Article 78. The provisions of the Mortgage Law, of the Regulations issued for its execution, of the Law of Civil Procedure, and of the other laws in force which establish procedure, suits or summary proceedings for the collection of claims subject to any of the moratoriums established, or for taking possession and administration of properties covered by the benefits of this Law, are suspended, to the extent that may be necessary to comply with this law; and in like manner any other special procedure covenanted by the parties within or outside of Cuba, to enforce the rights of the creditor, is declared suspended.

On June 4, 1940, the Constitutional Convention of Cuba adopted transitory provisions and rules for the liquidation of the Moratorium Laws of Cuba and/or debts for which demand was suspended. The English translation of the pertinent provisions of the Transitory Provision of June 4, 1940, is as follows:

Second: All interest in arrears that is due when the Transitory Provision becomes effective, as well as any amounts due for commissions, costs, fines, or other penalties, and similar items, even though said interest or amounts have been capitalized, shall be uncollectible; but from its effective date the obligations in question shall bear interest according to the amount of principal, payable as determined by Decree-Laws 412 and 594 of 1934, and in accordance with the rate resulting for each one from application of the following scale; * * * and, finally, when it exceeds $800,000, the obligation in question shall bear interest at 1% per annum. The provisions of the present Rule shall be applied to the obligations referred to in the initial paragraph of this Transitory Provision, whether or not they bear interest, whether the interest is agreed or legal, and regardless of what the agreed rate is, if there is one.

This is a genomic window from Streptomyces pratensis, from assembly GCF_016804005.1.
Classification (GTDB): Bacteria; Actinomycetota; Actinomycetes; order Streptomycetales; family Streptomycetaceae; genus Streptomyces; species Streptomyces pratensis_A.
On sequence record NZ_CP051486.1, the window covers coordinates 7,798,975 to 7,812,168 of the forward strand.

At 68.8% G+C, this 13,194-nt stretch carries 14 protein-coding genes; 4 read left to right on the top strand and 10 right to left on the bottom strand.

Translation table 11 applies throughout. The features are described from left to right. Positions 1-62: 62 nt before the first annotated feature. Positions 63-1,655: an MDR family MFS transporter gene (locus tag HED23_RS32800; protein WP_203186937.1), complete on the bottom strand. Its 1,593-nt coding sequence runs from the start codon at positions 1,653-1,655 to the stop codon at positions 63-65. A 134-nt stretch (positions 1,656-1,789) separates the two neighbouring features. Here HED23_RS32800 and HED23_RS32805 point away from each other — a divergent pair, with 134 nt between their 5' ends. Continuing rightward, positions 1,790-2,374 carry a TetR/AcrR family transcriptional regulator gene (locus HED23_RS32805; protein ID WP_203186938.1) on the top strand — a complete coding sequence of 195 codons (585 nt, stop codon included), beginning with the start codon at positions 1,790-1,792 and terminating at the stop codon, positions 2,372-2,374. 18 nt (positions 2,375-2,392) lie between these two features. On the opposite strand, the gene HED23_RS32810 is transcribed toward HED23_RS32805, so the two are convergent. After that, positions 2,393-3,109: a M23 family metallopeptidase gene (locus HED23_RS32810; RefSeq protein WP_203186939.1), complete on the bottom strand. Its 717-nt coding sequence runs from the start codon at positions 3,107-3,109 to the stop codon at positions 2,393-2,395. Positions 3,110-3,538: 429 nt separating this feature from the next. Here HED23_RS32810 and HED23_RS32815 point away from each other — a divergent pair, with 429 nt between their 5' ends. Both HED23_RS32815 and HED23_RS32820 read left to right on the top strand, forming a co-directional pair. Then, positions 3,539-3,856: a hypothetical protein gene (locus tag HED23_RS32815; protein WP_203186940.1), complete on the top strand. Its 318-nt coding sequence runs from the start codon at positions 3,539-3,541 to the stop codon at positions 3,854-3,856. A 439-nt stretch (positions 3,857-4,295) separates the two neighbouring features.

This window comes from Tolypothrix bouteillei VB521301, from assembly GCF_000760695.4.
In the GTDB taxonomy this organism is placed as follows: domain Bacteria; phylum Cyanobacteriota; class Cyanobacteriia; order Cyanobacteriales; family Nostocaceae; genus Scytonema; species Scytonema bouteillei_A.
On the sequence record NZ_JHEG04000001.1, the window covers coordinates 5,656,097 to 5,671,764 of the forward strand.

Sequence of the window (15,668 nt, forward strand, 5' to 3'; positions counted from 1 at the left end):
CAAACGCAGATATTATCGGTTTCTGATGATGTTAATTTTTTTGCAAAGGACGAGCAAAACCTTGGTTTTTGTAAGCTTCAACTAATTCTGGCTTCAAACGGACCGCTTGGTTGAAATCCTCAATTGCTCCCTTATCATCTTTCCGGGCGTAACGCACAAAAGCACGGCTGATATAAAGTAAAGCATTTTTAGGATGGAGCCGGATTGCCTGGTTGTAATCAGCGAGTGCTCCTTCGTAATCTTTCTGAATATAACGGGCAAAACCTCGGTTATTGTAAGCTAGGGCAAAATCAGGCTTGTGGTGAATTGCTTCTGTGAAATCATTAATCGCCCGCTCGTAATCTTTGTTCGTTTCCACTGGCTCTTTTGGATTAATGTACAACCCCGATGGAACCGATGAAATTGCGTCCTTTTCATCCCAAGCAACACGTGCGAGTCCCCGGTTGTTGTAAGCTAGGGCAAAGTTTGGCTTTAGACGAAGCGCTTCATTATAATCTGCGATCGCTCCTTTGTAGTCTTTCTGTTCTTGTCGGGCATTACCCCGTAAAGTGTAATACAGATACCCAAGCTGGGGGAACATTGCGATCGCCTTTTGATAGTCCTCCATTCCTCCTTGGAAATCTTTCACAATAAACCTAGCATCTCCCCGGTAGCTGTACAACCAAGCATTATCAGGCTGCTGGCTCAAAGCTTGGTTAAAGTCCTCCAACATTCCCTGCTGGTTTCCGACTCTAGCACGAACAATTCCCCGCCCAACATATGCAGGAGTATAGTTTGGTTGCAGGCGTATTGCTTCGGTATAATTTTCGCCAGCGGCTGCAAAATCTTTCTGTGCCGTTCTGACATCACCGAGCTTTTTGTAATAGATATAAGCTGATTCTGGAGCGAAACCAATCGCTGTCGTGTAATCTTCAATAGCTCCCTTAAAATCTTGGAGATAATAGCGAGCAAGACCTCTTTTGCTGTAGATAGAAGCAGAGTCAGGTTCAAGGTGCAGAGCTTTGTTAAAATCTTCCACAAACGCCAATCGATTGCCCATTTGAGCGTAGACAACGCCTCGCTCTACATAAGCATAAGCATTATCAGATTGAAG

All interest that has been accumulated on mortgage loans shall be eliminated and shall be null and uncollectable, so that in this matter interest shall be earned and be collectible only on the unpaid part of the principal.

Eighth: * * * Any amount paid in excess of what was required to be paid in accordance with Decree-Laws 412 and 594 of 1934 shall be applied to the payments that are to be made in accordance with this provision, provided the debtor has not received any benefit in compensation for said payment in excess.

After enactment of the Moratorium Decree Laws, petitioner continued to pay interest on its bonds at the contract rate under its first mortgage agreement, namely 6 per cent, for all periods to and including the fiscal year ended June 30, 1948, but reserved all its rights under the Second Transitory Provision to Title Fourth of Cuban Constitution, effective June 4, 1940, including the right to apply the part of each interest payment during each of the said periods which was in excess of 1 per cent per annum to any future payments which might be required to be made under the terms of such Transitory Provision. These interest payments were claimed as deductions by the petitioner in its United States corporation income tax returns filed during this stated period and were not disallowed, in whole or in part, by the Internal Revenue Service.